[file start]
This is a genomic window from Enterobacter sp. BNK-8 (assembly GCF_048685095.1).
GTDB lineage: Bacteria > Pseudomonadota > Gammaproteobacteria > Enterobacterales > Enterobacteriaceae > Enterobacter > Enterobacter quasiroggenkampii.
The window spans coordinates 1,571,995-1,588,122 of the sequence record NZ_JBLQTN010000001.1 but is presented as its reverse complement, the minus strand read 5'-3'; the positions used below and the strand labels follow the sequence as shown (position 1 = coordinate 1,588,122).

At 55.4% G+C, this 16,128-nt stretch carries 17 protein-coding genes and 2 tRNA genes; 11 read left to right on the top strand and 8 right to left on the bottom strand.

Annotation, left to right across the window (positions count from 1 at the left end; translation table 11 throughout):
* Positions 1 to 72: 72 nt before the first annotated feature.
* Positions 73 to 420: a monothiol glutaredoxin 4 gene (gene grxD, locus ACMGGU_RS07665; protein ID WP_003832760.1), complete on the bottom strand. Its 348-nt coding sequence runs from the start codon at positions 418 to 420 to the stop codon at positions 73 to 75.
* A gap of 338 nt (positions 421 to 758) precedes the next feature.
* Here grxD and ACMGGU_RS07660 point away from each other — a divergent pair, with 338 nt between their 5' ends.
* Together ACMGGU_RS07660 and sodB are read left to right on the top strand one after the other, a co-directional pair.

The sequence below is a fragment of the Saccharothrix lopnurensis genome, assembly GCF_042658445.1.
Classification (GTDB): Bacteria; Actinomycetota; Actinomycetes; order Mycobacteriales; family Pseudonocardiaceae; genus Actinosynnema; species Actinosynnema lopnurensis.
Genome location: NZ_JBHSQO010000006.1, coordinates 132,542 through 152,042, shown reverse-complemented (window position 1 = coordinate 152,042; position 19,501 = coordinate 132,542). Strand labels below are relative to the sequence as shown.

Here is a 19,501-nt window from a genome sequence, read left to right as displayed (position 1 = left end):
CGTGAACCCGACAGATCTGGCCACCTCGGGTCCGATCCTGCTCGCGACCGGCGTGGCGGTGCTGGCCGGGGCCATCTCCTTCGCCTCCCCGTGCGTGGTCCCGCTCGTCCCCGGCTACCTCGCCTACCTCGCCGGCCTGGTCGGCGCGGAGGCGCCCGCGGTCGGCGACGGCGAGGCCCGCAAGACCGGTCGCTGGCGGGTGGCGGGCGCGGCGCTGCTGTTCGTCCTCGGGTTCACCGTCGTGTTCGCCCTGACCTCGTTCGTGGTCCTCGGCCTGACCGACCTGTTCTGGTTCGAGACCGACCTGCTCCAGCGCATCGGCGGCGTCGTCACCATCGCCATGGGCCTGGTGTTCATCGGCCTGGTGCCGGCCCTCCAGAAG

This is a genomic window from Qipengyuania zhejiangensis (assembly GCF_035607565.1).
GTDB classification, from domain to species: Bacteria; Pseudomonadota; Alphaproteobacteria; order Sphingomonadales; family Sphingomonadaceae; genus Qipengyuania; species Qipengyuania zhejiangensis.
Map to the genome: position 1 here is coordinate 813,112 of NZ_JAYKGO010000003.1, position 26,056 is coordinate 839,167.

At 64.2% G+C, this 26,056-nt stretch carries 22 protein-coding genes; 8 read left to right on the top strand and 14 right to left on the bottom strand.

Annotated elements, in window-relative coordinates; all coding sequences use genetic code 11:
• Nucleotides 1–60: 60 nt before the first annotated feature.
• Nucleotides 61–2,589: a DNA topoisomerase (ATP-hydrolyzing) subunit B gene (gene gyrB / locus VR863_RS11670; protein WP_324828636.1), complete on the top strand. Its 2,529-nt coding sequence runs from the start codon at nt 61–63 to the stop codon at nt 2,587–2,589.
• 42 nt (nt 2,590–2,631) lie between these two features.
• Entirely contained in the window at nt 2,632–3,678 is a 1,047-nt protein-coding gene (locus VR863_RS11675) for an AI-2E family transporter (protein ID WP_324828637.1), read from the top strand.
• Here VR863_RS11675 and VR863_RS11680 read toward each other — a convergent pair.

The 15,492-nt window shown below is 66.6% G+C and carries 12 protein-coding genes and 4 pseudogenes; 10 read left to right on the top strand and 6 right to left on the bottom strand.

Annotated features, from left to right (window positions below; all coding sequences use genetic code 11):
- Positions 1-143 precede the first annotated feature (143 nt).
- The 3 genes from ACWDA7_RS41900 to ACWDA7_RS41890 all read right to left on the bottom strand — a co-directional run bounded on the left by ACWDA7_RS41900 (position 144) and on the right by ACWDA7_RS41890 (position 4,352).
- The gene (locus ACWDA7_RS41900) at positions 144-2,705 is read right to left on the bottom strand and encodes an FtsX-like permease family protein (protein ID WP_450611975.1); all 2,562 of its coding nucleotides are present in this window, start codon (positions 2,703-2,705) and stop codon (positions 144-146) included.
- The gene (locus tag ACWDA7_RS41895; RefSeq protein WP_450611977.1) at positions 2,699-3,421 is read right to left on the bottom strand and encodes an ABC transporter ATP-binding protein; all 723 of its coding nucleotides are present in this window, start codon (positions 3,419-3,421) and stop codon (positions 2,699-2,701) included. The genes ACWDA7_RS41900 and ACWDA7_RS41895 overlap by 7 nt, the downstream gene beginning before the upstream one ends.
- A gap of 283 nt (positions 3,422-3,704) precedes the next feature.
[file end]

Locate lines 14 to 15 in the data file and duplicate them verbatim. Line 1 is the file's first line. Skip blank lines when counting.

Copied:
Here is a 19,501-nt window from a genome sequence, read left to right as displayed (position 1 = left end):
CGTGAACCCGACAGATCTGGCCACCTCGGGTCCGATCCTGCTCGCGACCGGCGTGGCGGTGCTGGCCGGGGCCATCTCCTTCGCCTCCCCGTGCGTGGTCCCGCTCGTCCCCGGCTACCTCGCCTACCTCGCCGGCCTGGTCGGCGCGGAGGCGCCCGCGGTCGGCGACGGCGAGGCCCGCAAGACCGGTCGCTGGCGGGTGGCGGGCGCGGCGCTGCTGTTCGTCCTCGGGTTCACCGTCGTGTTCGCCCTGACCTCGTTCGTGGTCCTCGGCCTGACCGACCTGTTCTGGTTCGAGACCGACCTGCTCCAGCGCATCGGCGGCGTCGTCACCATCGCCATGGGCCTGGTGTTCATCGGCCTGGTGCCGGCCCTCCAGAAG